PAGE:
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Tamalitos: Un poema para cocinar / A Cooking Poem
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Tamalitos: Un poema para cocinar / A Cooking Poem

3.61  ·  Rating details ·  44 ratings  ·  17 reviews
In his new cooking poem for young children, Jorge Argueta encourages more creativity and fun in the kitchen as he describes how to make tamalitos from corn masa and cheese, wrapped in cornhusks.

The book opens with an homage to corn -- white, yellow, blue, purple, red and black -- in Maya mythology the first men and women are even said to be made of corn. It has been an imp
Hardcover, 32 pages
Published April 1st 2013 by Groundwood Books
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Martha DeHoyos
Mar 31, 2018 rated it liked it
I recently read this poem book about how to make Tamalitos. This book is a very detail poem book. Each poem explains what goes in to making a tamale, along with some history of the tamales. The last poem remind me of when my family and I gather to make tamales and how we gather everyone to come and enjoy them. Great book to read to students around Christmas time, because it’s a very well know in Hispanic culture to make tamales in this time of year.
Jan 11, 2020 rated it liked it
Shelves: food
Two siblings make cheese tamalitos for the family together (with no adults in sight, despite the notes in the text about which steps require adult supervision). The text is a set of instructions they're following, but with a lot of joy.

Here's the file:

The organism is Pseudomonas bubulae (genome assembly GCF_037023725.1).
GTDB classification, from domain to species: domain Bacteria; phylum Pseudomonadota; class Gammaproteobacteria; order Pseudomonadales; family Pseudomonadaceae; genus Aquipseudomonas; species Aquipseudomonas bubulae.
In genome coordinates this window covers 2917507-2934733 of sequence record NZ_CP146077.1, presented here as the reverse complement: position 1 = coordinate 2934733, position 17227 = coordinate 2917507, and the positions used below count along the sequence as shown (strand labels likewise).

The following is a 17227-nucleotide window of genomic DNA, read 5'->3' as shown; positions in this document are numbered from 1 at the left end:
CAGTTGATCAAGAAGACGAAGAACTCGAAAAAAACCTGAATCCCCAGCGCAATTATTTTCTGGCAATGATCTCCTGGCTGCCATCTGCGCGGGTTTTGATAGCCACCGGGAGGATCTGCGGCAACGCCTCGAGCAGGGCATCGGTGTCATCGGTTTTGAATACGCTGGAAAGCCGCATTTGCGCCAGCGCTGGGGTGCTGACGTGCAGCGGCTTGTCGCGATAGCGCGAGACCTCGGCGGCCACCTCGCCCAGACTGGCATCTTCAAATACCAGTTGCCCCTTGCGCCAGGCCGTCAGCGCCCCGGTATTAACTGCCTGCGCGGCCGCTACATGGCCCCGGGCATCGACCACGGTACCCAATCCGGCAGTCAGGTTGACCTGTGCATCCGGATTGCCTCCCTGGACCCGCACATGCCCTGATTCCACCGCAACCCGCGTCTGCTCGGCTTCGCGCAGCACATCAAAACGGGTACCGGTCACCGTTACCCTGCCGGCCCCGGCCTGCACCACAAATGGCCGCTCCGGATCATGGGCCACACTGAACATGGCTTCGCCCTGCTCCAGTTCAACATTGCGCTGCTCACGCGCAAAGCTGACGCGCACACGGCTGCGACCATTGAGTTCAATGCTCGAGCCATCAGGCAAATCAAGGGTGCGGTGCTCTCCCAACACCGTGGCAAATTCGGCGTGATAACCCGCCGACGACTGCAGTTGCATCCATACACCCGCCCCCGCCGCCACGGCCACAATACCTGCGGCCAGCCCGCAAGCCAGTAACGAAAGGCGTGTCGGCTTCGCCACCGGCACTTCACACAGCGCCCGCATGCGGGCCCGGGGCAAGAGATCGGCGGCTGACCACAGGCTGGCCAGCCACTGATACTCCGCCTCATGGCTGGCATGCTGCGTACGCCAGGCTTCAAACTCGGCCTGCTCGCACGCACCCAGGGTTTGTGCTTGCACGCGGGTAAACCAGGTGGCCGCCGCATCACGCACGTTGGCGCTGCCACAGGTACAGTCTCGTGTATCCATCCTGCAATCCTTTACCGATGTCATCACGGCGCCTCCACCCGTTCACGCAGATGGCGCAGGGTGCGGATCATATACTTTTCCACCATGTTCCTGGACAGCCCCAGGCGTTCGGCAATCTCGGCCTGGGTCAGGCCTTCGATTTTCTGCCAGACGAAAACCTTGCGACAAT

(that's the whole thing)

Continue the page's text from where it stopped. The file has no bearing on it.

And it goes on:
I think the Spanish poetry here is better than the English, but the translation is fine.
Jo Oehrlein
How to make cheese tamales, with much discussion of corn before hand, drumming during, and enjoyment with family afterwards.

The steps marked with a "*" in the text are meant to be done with adult supervision (that note is hidden up front).
Amanda Vasquez
Mar 23, 2020 rated it liked it
Shelves: poetry-5
Great Biligual poem book. It tells you how to make tamales in English and Spanish. Would be great to read if you do a dual language class.
This is a good book talking about a traditional food. Great to have in classroom and make an assignment out of it.
Vamos a Leer
May 06, 2015 rated it really liked it
Tamalitos: Un poema para cocinar/A Cooking Poem by Jorge Argueta is a bilingual poetic recipe book.

Central American and other Latino cultures often traditionally eat tamalitos around the time of Christmas and other holiday celebrations. This book recognizes the importance of the dish, and celebrates its simplicity through the fun-filled experience of cooking. It beautifully details the ancestral origin of the main ingredient of tamalitos-corn-then goes on to list the other ingredients and tools
Amber Bush
Sep 29, 2014 rated it really liked it
Shelves: libs-642
Argueta, J. (2013). Tamalitos: Un poema para cocinar/A Cooking Poem. Groundwood Books.

Poetry/School Library Journal Review

Picture Book Project

This book is a bilingual poetry book that doubles as an instructional manual for cooking. The poetry book’s text and illustrations show the process of the sibling’s grandmother’s recipe for making this traditional dish. It is written so both younger and older students can appreciate it.

I would love to use this book in my classroom, especially if I had any
Nov 19, 2013 rated it really liked it